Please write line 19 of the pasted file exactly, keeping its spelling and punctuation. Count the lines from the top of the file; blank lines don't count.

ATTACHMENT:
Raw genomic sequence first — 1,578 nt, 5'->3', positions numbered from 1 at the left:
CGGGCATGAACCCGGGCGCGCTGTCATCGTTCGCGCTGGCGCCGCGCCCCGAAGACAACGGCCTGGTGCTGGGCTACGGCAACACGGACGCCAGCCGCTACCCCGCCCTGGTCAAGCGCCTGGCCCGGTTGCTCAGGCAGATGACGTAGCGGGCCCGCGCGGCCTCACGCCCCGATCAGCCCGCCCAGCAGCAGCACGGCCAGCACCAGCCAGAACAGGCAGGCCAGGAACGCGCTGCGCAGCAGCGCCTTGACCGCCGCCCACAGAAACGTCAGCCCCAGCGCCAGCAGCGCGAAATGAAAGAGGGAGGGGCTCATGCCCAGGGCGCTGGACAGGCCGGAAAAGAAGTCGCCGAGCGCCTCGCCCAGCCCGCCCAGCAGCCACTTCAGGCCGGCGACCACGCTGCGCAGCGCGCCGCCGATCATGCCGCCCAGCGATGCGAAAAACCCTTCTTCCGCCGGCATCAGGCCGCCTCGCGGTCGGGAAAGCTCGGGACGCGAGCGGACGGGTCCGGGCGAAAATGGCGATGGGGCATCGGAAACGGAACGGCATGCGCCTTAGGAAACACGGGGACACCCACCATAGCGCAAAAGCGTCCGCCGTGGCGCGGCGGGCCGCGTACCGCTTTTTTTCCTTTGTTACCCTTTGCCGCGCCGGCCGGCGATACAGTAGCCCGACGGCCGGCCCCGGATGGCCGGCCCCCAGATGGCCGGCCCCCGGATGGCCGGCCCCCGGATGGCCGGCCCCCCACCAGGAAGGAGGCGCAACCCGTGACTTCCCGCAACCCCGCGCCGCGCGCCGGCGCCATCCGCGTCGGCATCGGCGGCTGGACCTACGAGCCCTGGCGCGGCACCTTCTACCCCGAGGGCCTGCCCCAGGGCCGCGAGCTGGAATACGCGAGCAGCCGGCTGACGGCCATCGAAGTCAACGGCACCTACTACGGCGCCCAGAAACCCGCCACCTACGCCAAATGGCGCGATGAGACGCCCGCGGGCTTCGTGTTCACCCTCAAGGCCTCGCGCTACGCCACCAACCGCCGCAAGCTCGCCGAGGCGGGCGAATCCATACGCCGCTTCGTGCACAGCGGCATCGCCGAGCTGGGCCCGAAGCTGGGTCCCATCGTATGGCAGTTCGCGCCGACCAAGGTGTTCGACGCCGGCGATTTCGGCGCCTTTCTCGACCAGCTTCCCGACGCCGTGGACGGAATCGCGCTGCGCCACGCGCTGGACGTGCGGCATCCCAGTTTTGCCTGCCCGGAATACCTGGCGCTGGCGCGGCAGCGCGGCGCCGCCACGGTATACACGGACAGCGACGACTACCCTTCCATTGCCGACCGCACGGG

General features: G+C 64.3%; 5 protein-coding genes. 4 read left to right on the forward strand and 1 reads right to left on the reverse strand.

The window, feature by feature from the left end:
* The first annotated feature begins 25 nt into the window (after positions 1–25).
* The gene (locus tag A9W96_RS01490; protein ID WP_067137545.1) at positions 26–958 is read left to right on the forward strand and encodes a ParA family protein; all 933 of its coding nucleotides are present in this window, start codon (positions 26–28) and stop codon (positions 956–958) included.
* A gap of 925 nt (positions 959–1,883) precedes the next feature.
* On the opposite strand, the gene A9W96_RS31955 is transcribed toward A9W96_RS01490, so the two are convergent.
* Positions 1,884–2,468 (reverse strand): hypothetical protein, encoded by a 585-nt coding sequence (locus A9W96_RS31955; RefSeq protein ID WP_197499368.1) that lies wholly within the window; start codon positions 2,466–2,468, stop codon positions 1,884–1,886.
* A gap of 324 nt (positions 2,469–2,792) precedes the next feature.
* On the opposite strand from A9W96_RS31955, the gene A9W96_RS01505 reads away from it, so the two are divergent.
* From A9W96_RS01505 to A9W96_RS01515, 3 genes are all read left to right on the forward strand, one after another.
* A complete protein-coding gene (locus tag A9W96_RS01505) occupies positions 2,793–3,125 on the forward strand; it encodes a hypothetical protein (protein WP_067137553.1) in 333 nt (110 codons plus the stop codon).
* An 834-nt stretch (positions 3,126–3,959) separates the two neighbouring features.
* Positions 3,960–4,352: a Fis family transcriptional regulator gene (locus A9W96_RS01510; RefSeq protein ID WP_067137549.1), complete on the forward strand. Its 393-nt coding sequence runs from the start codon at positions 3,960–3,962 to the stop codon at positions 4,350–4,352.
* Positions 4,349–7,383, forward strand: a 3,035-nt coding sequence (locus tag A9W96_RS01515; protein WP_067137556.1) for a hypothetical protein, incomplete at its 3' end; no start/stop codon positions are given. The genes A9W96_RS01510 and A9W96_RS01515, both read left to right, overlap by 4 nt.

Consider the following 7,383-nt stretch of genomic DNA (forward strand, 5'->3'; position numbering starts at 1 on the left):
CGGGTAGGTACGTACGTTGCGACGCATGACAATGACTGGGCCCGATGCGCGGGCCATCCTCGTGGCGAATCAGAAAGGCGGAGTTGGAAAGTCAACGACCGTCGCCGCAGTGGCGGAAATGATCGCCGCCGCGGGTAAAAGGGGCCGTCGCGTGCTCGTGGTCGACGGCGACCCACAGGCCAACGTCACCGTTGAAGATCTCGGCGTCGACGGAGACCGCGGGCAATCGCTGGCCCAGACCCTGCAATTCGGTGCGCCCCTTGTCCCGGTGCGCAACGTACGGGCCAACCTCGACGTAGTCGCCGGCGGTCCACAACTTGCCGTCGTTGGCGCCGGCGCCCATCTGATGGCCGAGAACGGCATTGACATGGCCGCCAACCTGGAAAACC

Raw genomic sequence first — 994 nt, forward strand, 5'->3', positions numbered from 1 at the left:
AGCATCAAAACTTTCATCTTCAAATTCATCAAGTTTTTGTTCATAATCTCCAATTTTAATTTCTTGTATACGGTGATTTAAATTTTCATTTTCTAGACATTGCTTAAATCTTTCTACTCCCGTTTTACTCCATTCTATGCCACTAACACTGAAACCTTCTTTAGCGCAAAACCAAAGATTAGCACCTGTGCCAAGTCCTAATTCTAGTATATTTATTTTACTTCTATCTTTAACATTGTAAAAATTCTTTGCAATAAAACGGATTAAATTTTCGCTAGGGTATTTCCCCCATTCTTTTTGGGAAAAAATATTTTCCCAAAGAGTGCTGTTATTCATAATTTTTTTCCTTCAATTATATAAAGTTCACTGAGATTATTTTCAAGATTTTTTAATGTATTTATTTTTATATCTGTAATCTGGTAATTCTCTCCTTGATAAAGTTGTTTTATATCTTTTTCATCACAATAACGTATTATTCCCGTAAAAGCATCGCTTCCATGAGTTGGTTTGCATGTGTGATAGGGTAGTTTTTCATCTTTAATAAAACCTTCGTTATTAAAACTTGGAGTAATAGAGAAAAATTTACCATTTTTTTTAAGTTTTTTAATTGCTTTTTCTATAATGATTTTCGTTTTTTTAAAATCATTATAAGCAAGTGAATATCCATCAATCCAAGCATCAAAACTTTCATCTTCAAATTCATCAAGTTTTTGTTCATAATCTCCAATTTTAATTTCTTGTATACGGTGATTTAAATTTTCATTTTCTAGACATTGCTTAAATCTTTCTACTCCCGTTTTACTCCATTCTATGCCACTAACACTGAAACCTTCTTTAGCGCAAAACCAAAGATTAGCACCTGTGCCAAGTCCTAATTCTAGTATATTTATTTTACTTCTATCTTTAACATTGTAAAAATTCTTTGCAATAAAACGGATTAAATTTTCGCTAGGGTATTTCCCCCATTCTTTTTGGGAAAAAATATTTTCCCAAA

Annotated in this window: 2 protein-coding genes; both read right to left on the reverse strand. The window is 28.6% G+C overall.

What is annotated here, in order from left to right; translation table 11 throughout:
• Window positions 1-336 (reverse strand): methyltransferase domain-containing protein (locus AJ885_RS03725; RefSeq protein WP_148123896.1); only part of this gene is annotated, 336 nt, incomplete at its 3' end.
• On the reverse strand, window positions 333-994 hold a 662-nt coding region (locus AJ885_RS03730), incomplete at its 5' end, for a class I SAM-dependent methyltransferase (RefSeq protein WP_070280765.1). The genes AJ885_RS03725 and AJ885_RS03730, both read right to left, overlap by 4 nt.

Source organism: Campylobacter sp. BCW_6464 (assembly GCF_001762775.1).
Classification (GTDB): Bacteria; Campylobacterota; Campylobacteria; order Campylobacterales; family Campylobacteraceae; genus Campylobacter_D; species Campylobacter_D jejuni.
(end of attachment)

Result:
Raw genomic sequence first — 994 nt, forward strand, 5'->3', positions numbered from 1 at the left: